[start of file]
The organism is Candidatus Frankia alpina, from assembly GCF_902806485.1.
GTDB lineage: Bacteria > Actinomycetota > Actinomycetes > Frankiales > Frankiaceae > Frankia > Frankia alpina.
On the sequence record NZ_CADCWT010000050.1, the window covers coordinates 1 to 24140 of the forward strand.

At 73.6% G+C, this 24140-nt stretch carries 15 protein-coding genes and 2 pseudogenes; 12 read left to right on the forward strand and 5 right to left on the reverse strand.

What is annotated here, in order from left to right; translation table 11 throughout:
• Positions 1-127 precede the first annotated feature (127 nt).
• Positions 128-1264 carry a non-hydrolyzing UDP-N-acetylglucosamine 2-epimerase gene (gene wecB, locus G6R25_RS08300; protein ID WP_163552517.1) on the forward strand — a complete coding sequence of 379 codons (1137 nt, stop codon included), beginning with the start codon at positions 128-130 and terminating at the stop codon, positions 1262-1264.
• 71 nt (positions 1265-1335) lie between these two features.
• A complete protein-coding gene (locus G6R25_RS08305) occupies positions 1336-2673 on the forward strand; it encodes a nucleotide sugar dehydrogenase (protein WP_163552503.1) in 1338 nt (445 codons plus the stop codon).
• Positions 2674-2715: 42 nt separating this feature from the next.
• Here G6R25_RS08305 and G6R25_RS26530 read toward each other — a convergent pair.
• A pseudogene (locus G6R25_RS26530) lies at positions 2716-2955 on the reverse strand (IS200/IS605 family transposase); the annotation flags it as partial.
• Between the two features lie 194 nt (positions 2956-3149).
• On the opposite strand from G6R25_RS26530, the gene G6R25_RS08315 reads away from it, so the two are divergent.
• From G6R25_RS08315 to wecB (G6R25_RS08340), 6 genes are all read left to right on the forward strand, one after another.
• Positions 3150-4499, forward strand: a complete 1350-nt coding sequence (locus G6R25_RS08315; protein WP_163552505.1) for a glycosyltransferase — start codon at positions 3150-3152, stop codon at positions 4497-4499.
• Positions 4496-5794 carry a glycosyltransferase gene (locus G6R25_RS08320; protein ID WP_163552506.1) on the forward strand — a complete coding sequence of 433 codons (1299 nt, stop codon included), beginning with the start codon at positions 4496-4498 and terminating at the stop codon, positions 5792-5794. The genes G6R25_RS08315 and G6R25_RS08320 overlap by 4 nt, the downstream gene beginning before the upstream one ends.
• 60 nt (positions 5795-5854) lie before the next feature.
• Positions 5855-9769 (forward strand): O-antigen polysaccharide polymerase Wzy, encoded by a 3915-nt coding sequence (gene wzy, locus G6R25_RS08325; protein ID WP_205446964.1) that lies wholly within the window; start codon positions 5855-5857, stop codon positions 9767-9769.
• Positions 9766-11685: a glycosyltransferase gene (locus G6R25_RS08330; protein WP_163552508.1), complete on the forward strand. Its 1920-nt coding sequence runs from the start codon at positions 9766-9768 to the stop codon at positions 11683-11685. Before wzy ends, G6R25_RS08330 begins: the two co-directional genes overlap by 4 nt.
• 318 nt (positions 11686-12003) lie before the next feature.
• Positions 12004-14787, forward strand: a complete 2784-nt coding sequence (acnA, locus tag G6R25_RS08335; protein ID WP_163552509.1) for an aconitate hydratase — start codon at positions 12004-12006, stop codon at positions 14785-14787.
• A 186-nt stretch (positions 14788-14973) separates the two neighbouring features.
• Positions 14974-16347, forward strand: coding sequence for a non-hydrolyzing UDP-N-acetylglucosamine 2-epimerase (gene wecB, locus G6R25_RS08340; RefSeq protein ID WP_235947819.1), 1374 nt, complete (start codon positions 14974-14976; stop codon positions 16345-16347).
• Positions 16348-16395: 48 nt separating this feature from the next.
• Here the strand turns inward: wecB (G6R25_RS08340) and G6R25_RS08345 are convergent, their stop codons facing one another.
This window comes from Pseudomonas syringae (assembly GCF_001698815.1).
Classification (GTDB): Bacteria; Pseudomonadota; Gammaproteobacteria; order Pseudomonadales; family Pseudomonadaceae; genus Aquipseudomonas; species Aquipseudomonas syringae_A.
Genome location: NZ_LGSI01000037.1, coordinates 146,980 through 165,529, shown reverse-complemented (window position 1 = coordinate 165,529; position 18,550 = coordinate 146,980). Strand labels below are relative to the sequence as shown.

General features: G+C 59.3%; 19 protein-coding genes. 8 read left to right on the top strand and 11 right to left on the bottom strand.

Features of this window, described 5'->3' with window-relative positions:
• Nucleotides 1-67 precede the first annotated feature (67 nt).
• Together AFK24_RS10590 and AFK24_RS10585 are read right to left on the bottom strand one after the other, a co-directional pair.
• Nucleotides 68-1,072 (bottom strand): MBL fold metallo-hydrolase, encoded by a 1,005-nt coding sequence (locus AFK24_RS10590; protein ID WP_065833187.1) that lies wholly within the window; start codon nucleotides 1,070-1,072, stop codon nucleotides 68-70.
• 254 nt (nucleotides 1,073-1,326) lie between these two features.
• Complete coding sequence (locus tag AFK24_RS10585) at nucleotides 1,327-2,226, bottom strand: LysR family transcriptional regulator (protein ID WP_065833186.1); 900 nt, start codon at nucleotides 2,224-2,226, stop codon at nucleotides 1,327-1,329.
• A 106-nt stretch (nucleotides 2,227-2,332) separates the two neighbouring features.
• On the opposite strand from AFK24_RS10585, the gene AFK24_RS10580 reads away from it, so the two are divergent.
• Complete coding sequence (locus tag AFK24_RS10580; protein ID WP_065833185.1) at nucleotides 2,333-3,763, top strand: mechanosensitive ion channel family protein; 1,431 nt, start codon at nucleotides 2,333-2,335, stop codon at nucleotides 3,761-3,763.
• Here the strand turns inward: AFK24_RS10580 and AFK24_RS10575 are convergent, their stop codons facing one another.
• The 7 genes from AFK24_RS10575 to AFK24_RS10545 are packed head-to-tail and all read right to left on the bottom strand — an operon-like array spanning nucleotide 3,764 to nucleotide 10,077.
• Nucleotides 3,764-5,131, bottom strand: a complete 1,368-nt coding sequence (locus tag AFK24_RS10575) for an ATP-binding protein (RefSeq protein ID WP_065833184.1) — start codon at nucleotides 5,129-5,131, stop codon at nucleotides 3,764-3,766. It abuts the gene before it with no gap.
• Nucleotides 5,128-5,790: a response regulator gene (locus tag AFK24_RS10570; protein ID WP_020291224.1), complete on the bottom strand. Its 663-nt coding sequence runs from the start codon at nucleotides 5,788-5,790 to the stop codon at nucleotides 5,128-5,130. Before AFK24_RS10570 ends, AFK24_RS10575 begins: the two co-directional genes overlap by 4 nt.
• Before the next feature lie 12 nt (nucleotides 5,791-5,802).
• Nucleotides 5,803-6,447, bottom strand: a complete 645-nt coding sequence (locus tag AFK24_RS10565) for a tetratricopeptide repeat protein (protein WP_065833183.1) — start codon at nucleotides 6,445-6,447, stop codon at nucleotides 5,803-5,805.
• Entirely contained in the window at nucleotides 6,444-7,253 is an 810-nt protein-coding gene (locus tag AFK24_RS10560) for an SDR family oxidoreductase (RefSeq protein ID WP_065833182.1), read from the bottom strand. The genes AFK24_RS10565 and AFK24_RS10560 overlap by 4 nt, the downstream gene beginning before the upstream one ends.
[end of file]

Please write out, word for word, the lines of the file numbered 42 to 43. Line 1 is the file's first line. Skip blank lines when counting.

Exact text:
• Nucleotides 3,764-5,131, bottom strand: a complete 1,368-nt coding sequence (locus tag AFK24_RS10575) for an ATP-binding protein (RefSeq protein ID WP_065833184.1) — start codon at nucleotides 5,129-5,131, stop codon at nucleotides 3,764-3,766. It abuts the gene before it with no gap.
• Nucleotides 5,128-5,790: a response regulator gene (locus tag AFK24_RS10570; protein ID WP_020291224.1), complete on the bottom strand. Its 663-nt coding sequence runs from the start codon at nucleotides 5,788-5,790 to the stop codon at nucleotides 5,128-5,130. Before AFK24_RS10570 ends, AFK24_RS10575 begins: the two co-directional genes overlap by 4 nt.